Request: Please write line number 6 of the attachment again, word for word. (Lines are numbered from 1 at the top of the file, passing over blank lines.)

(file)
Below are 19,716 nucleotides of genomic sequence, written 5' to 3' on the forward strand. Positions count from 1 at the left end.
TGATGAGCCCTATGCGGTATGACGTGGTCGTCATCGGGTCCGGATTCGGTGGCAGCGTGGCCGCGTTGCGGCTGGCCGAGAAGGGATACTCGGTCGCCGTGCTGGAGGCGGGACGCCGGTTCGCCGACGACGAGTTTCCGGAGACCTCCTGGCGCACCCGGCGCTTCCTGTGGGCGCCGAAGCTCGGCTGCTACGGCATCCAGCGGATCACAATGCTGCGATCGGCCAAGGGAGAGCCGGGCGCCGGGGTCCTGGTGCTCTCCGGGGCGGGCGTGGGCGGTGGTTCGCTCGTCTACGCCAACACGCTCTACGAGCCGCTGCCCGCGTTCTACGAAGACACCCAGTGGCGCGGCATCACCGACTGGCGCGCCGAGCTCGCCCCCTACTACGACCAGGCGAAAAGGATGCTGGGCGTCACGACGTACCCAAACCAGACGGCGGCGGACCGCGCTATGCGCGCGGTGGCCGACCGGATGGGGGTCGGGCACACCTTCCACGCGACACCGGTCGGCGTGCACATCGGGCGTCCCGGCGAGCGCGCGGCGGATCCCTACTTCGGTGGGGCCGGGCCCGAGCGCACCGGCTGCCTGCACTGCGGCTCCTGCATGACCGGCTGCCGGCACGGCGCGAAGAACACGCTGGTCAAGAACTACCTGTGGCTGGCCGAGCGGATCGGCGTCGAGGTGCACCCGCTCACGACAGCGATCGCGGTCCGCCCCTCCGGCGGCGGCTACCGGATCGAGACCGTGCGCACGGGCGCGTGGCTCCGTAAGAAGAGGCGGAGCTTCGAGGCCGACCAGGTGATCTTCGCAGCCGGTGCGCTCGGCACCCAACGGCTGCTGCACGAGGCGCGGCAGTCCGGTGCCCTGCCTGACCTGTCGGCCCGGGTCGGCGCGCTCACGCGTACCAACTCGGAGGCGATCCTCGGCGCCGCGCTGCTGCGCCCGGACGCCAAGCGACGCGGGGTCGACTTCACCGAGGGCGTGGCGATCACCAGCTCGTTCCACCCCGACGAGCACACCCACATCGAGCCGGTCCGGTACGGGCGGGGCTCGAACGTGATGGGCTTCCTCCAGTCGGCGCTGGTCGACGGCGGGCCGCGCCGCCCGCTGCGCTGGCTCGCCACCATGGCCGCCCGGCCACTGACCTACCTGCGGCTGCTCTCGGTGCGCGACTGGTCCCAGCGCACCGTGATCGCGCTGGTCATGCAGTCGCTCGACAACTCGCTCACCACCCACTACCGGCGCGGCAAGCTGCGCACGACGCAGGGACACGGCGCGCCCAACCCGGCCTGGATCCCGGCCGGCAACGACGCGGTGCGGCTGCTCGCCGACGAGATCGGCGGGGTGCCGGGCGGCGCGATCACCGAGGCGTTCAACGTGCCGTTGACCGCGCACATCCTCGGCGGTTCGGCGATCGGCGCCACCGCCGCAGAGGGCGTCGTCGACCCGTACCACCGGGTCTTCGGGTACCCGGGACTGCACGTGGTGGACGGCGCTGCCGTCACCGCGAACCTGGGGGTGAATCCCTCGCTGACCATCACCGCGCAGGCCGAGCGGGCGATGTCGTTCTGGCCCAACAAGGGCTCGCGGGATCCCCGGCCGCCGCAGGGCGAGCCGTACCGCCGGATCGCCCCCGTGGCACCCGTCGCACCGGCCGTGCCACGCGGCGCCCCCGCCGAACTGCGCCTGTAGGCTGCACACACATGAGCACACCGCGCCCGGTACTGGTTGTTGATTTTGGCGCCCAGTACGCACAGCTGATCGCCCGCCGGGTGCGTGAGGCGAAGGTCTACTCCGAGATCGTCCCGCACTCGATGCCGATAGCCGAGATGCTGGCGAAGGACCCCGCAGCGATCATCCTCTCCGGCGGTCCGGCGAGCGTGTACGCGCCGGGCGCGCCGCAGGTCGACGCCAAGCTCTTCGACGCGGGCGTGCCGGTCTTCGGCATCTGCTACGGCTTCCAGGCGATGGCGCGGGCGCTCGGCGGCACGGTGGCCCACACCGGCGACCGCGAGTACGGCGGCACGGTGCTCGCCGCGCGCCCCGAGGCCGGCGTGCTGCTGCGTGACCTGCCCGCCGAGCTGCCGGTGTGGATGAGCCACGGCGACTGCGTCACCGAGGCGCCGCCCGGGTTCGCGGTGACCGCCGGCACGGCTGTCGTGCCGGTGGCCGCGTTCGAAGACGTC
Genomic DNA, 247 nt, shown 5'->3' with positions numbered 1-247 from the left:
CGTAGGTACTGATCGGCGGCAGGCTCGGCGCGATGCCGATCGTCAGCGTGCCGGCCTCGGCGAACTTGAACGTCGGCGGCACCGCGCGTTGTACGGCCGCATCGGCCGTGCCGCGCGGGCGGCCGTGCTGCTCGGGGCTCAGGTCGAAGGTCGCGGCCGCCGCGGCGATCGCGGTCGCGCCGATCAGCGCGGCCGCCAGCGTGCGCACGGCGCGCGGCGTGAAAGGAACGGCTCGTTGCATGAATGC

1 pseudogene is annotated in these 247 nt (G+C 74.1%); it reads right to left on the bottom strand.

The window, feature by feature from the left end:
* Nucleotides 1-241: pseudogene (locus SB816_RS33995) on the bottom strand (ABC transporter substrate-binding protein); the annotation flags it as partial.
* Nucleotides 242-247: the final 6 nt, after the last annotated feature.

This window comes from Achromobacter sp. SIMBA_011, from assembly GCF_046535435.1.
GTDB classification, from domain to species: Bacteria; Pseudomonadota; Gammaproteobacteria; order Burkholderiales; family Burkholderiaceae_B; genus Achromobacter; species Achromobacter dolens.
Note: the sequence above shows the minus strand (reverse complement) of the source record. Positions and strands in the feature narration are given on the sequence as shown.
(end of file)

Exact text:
The window, feature by feature from the left end: